YES WIE CAN: Michelle Wie earned her first LPGA title, birdieing the final hole to win the Lorena Ochoa Invitational by two strokes over Paula Creamer. Wie, who entered the event with four top-3 finishes on the season, shot 3-under 69 Sunday to secure that previously elusive maiden trophy.
I don't lean one way or the other towards liking Wie, but she's great for the sport. She's by far the most recognizable female golfer in the U.S. That she's a polarizing figure only enhances her mass appeal. Her success – especially if she can become a dominating, Tiger Woods-like figure – gives the tour its best chance to succeed. So, good for Wie. Good for the LPGA. Good for women's golf.
BWERE OF TIGER: Tiger Woods won the JBWere Masters, shooting 4-under 68 Sunday for a two-stroke victory in Melbourne, Australia. The victory was Woods' seventh world-wide on the season and the 82nd of his career around the globe. It was his first, however, on the continent.
Woods earned his $3 million appearance fee and then some. It was just a week ago in the spot we joked – half-joked – that Woods had lost his edge. Seems he quickly regained it, even if he did so against Francois Delamontange and the fifth best left-handed player in the world. Woods has one more tournament on his 2009 schedule, his own Chevron World Challenge in two weeks. Then it's three months off – and three months to figure out how to beat that Mickelson fella.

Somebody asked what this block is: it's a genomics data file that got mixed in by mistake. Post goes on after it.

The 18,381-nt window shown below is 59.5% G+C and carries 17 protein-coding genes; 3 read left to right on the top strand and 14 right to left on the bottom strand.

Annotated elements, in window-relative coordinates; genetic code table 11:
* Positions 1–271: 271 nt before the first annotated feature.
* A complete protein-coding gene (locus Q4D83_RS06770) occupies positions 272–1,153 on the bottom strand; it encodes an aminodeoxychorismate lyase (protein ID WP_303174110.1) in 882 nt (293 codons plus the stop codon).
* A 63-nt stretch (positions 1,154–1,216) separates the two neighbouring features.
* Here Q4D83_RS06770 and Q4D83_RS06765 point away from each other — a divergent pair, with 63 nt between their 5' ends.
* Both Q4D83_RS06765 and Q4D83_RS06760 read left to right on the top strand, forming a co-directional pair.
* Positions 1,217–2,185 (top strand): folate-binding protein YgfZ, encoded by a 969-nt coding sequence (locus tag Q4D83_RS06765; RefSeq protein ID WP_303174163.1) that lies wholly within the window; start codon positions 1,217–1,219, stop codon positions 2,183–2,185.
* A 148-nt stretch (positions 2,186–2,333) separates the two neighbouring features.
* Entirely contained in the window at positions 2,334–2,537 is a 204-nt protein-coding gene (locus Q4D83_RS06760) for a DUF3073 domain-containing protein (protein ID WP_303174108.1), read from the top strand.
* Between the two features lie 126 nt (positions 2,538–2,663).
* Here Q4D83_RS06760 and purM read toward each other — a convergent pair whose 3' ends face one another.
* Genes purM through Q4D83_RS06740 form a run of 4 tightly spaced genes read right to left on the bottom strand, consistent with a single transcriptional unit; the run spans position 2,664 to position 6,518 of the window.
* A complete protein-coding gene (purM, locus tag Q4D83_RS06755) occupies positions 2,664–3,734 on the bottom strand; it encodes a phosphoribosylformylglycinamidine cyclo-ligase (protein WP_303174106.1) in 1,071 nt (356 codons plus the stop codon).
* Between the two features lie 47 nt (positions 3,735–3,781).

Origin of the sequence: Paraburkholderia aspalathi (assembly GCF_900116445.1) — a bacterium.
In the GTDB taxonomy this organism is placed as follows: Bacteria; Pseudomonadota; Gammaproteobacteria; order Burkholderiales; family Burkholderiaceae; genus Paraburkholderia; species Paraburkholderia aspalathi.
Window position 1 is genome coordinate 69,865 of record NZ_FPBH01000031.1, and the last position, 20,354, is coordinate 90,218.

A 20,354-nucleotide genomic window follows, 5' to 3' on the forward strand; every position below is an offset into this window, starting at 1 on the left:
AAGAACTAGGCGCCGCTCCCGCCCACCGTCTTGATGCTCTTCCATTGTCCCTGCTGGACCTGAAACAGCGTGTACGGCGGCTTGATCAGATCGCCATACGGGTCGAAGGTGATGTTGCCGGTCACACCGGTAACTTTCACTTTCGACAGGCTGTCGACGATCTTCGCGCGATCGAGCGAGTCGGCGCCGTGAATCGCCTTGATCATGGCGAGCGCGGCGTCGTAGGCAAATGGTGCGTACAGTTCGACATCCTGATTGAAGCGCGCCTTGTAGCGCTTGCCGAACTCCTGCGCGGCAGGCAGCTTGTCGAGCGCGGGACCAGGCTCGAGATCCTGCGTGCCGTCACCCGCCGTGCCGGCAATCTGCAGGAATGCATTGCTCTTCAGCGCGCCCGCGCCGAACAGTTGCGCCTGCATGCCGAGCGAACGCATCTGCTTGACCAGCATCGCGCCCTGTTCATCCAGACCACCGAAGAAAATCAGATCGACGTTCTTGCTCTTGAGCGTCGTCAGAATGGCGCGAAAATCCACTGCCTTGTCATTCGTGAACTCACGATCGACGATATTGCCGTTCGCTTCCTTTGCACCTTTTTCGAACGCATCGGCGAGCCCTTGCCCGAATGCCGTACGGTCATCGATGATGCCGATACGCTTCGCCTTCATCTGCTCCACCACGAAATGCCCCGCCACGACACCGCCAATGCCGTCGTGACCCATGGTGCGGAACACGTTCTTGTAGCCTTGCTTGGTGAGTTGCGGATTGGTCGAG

AMES TO PLEASE: Stephen Ames captured the PGA Tour season finale, defeating George McNeill and Justin Leonard in a playoff at the Children's Miracle Network Classic. The 45-year-old shot 8-under 64 on Disney's Magnolia Course to overcome a three-stroke deficit and work his way into his first playoff on Tour. He then birdied the second extra hole for his fourth career Tour title.
Aside from Ames taking home the $828,000 first-place check, a few other players walked away winners. Jimmy Walker and Nicholas Thompson both started the week outside the top 125 on the money list, but finished well enough to earn their Tour cards for next season. Former PGA champion Rich Beem also shot 68-68 over the weekend at the Magic Kingdom to secure his spot inside the magic number.